Thomas Raddall Provincial Park, Nova Scotia

26 04 2010

We have been in Nova Scotia now for 2 1/2 years and have somehow missed out on a visit to the Thomas Raddall Provincial Park, until this past week-end. The park is closed until the May holiday, so we had the place totally to ourselves and nature.  We started out by walking the 3km entrance road that takes you to the main office building  and the start of the trails.

This is a wonderful place for campers and each camping spot is individual, with its picnic table and fire pit.

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Thomas Raddall Provincial Park is a wilderness park and is a sanctuary and breeding ground for animals including bear and moose. The trails pass through different habitats: from pine forest, to hardwood,  from sandy beach to pebble shore,  bogs, lakes and old farm fields.

From this beach below you look across to Kejimkujik Seaside Adjunct, which I wrote about last July and November. You can see those articles by clicking on the  tag, ‘Kejimkujik’ in the right hnd column.

We came across an old farm house in the forest. I have  found out that it was built by John Edgar MacDonald  in 1918.  He and his wife Grace raised 12 children here! Like farmers on the West Coast of Scotland, the MacDonalds would have a subsistance farm, raising sheep on the sparse pasture among the rocks, hunting moose , trapping mink  and digging clams. But mostly, John MacDonald and his sons  would fish from small inshore boats, like their grandfathers before them.

Just beyond the house is the Clan Donald Cemetery, with the graves of the families who lived here.

The oldest marked grave we found was this one of Olivia McDonald, who died in 1867. Some graves have McDonald and some MacDonald.

We found the foundations of an old log cabin, probably one of the  original homesteads, down on the beach.

This would have been their view from the front door.

The park has its rules about pets.

But we wondered if someone’s dog had been unlucky. Or is this the skeleton of a deer or porcupine?

There are certainly plenty of porcupine in the area and this one seemed to enjoy having its photo taken.

Whereas this one scurried up a tree.

This little Palm Warbler came down to see us as we had our picnic. This is another first time sighting for us.

And this White-throated Sparrow.

The first of the Spring flowers, brighten up this rock.


I think this iridescent green beetle is fantastic.

To find directions to the park, and trail maps, visit

http://www.novascotiaparks.ca/parks/thraddall.asp

We enjoyed walking the trails, but equally it would be great to cycle around. This will be another of our favourite hiking places.

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Blomidon Provincial Park, Nova Scotia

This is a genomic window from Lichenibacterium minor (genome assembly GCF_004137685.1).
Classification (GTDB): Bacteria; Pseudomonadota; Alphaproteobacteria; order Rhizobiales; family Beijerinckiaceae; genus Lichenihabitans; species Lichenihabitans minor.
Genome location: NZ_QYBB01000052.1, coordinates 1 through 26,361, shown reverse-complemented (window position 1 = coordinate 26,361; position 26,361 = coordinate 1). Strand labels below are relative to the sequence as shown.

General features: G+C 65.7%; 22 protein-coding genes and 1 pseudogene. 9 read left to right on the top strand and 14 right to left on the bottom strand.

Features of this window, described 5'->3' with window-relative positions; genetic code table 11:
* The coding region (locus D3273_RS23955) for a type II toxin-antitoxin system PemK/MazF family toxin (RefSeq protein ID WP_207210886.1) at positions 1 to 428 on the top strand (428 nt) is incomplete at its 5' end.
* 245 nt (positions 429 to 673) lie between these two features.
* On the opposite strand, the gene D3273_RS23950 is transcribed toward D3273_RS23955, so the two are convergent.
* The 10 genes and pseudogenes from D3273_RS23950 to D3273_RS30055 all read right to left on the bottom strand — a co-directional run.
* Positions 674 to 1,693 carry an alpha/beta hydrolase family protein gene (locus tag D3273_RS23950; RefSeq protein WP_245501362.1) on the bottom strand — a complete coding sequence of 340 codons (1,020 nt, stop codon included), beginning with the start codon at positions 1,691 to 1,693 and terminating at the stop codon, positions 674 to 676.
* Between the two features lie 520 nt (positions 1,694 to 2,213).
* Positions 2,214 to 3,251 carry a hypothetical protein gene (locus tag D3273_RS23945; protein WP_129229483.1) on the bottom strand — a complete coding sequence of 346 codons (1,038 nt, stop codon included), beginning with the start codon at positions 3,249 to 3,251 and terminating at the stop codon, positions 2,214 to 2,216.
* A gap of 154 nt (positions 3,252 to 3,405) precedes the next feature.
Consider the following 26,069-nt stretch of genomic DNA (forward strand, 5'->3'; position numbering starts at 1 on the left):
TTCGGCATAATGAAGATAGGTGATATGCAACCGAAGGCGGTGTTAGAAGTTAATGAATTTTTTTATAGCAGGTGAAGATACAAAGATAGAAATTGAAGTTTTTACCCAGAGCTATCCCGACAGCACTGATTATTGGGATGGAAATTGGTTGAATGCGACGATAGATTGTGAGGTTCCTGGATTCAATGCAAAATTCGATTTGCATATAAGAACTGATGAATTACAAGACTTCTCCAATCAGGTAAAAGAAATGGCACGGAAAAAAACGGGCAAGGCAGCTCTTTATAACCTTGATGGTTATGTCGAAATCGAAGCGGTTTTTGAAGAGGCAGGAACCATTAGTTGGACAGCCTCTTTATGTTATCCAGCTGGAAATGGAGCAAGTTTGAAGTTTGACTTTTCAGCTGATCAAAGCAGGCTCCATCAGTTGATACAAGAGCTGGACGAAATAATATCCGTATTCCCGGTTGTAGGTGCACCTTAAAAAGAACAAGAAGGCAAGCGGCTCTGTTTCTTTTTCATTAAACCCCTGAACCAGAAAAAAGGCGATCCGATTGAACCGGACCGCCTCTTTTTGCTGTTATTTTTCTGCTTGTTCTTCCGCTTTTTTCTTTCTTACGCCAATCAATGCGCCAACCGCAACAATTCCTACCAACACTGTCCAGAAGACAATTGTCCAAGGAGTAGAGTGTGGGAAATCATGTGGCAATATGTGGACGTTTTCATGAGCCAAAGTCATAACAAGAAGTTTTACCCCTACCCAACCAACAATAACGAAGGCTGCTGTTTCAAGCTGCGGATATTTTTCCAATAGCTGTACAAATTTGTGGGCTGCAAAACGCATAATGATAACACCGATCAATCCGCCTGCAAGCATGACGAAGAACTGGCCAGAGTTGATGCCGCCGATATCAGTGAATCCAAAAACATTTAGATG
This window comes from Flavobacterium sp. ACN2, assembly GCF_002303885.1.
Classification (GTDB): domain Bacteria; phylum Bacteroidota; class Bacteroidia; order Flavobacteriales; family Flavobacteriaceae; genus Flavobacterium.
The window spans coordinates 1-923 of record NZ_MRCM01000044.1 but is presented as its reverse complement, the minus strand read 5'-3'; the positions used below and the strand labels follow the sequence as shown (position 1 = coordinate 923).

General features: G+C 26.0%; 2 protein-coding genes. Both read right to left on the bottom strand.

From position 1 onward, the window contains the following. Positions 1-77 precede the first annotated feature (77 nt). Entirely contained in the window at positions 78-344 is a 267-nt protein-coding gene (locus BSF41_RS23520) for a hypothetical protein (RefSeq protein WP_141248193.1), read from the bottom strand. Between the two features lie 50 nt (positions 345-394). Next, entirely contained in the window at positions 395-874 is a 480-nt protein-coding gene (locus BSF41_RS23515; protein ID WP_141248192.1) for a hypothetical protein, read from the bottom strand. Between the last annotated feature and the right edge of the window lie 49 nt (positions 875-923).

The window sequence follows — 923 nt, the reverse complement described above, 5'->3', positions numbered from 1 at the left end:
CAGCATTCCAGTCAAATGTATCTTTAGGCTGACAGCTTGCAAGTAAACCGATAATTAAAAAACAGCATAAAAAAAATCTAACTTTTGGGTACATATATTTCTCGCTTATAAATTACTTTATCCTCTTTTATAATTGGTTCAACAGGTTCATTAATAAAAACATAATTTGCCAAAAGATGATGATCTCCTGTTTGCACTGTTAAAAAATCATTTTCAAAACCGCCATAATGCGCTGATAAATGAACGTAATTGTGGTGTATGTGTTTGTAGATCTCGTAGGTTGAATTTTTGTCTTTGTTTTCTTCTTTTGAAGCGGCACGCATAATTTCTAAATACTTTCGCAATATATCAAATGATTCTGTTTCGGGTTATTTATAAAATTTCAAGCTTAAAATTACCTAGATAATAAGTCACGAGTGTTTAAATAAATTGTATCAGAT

3 11 2009

We finally made it across to Blomidon Provincial Park, another of our favourite places, especially in the fall. The park closes at Labour Day week-end in September, but that just means you can’t take your car right into the park or camp at the sites.

We started out along the Jodrey Trail and took this photo looking back along towards Wolfville.

c iew from prk

There were still some leaves left on the maples, beech and oaks, but a greater number on the ground.c leaves

The holes in this dead tree amazed us, but I have been reading that they were probably made by the pileated woodpecker. That is a bird we haven’t spotted yet. It is large and makes these holes to get at ants and other insects. It then makes its nest in one of the holes. Other birds and animals use the other holes for their nests.

c woodpecker at work

I copied this picture, but hopefully I’ll get my own photograph next year.

pileated-woodpecker

All of the camping sites have their own picnic bench and fire pit, just like the Five Islands Provincial Park we visited in September. When we were there we looked across the Bay of Fundy to Blomidon, this time we looked back to the Five Islands Park.

camping spot 1

These bracket fungi look as if they are little shelves or steps on the trunk. Perhaps even some wonderful sculpture.

bracket fungi

On the way home we passed a bluberry farm and I had to take the bushes with their scarlet leaves.

blueberry fields





Five Islands Provincial Park

27 09 2009

This is just the conclusion of our weekend at Joggins, when we stopped at Five Islands Provincial Park for a hike on the Sunday morning.


This park rises from the shores of the Bay of Fundy, with the highest tides in the world. Many campers had taken this last opportunity to camp, before the camping grounds closed for the season the next day.  There are group camping places, but mainly individual spots, each with its own picnic table and fire pit. These campers had made a covered dining area to keep off the mosquitoes.

Camp 3

We hiked through the park and down to the beach. The tide was out, way out, and people were arriving to collect the semi precious stones that can be found after every tide.

Clam digging is another big event here. These people are out on a spit of sand digging.

Clam diggers 1Here you can see how far out they are!

Clam diggers 2And this couple seem to have some sort of  little trailer with them.

Clam diggers 3

They came from the opposite side of the bay.Clam diggers 4

The split rock on the next photo is Cape Split! We were there when we walked at Blomidon Provincial Park last year. It doesn’t look to far in the photo, but it is 250 kms by road, because you have to drive around the Bay of Fundy.

Blomidon 2

You can see how the water drains out of the Bay at low tide, leaving a very red mud – a bit messy for paddling.Five aBut fantastic for beach combing.

Five b